Andy Coghlan could learn a lot from the late Stephen Jay Gould. For all his contributions to the fields of paleontology and evolutionary biology, Gould is perhaps best known as a prolific science writer. An ambassador of science to the general public, he wrote his many books and magazine articles with a lay audience in mind, yet never compromised the science behind the story for the sake of petty sensationalism.
In his 1984 essay, “Sex, Drugs, Disasters, and the Extinction of Dinosaurs,” Gould wrote, “My greatest unhappiness with most popular presentations of science concerns their failure to separate fascinating claims from the methods that scientists use to establish the facts of nature. . . .If the growing corps of popular science writers would focus on how scientists develop and defend those fascinating claims, they would make their greatest possible contribution to public understanding.”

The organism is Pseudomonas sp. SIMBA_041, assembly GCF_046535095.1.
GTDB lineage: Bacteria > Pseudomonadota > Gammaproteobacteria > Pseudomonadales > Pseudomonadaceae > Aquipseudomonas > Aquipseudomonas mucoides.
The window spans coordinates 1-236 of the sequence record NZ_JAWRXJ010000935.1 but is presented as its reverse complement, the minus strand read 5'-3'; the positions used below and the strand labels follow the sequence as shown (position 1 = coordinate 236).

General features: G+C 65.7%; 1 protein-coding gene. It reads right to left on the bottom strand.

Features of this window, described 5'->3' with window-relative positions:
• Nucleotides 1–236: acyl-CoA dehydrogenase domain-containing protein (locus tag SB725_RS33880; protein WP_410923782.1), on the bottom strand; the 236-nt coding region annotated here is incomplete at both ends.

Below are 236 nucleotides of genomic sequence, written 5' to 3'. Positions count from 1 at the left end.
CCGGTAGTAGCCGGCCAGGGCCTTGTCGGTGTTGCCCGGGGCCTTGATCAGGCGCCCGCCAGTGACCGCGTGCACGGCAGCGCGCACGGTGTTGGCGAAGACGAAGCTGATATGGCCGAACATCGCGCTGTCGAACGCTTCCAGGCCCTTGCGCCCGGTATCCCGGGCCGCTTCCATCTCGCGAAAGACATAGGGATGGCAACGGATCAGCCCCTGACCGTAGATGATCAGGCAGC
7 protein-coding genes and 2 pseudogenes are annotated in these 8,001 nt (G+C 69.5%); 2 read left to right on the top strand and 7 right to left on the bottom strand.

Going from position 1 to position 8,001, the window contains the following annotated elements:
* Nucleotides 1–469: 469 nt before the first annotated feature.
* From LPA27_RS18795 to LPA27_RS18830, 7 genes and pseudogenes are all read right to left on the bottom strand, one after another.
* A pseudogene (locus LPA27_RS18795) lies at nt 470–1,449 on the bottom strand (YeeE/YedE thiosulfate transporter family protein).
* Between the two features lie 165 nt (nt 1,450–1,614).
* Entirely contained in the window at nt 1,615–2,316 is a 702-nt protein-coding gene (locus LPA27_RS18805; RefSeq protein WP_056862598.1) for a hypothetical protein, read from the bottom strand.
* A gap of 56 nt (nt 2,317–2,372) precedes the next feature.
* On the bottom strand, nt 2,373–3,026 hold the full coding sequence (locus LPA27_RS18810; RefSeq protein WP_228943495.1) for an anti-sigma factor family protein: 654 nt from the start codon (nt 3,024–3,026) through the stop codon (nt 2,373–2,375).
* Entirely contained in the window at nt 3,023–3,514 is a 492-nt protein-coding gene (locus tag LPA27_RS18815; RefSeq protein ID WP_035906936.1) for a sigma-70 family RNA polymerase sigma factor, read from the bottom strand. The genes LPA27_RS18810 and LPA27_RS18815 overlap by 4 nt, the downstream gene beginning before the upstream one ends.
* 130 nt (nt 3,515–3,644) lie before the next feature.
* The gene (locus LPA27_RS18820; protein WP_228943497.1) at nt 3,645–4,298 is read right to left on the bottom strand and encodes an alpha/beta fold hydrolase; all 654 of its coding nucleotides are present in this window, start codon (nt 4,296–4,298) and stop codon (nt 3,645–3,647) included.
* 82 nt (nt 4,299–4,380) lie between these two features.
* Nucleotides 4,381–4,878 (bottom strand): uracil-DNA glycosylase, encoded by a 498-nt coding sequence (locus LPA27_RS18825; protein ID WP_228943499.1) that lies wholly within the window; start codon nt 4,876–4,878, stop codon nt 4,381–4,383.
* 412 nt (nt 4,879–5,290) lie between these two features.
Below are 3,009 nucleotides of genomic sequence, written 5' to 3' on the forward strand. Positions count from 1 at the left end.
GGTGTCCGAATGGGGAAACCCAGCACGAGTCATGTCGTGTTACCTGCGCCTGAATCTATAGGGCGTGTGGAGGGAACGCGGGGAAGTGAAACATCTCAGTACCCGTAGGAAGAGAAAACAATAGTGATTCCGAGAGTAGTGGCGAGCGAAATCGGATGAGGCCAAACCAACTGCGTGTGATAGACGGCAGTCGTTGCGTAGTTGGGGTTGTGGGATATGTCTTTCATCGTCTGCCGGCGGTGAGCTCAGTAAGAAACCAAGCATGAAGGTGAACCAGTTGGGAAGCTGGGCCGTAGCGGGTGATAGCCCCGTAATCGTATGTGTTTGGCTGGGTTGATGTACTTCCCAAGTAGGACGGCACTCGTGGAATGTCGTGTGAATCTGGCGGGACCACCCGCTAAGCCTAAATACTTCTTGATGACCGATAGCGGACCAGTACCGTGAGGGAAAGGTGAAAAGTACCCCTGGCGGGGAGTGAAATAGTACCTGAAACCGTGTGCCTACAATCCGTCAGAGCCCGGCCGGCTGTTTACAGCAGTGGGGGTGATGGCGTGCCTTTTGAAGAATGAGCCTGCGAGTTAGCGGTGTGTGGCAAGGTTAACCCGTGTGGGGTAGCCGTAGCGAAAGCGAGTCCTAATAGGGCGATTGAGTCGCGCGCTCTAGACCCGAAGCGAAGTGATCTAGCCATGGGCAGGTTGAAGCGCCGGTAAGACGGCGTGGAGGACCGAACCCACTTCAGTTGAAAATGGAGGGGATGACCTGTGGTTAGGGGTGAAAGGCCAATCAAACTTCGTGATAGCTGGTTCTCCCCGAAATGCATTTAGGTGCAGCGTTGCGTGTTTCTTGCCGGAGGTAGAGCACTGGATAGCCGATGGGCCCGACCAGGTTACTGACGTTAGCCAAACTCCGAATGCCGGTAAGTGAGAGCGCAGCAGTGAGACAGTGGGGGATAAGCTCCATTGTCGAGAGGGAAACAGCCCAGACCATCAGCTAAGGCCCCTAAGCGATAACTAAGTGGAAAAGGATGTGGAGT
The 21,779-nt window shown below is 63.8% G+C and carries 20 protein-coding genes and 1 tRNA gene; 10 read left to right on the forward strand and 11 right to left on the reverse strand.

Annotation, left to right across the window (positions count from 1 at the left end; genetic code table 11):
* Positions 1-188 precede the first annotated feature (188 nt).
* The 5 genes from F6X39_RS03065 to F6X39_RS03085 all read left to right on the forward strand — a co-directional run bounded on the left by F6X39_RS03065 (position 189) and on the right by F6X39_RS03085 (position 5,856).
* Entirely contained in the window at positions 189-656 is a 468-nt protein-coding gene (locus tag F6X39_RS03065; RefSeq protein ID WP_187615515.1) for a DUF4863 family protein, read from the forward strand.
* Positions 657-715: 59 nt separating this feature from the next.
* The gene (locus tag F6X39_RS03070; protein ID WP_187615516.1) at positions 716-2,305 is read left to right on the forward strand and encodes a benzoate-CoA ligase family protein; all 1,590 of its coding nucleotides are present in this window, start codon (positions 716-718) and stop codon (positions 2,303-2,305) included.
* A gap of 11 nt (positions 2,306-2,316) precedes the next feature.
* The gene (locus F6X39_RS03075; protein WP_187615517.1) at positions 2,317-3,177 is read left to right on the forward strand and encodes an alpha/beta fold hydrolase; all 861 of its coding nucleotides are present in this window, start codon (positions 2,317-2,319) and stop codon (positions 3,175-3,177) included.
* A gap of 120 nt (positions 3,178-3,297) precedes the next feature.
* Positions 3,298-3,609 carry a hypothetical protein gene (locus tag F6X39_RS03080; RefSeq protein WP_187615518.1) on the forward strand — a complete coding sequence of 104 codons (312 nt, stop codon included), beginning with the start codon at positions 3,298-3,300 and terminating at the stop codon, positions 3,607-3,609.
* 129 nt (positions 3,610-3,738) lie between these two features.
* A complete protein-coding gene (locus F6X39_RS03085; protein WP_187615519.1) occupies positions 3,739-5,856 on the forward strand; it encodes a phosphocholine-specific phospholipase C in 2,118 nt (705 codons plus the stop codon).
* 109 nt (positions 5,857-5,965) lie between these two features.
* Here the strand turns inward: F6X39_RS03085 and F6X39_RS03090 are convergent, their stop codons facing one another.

Some of today’s science writing lives up to Gould’s exacting standards; much of it falls short. Andy Coghlan’s article, “Dying for Some Peace and Quiet,” from the August 25, 2007 issue of New Scientist, fails so dismally that it merits special attention. » More... »3 Comments »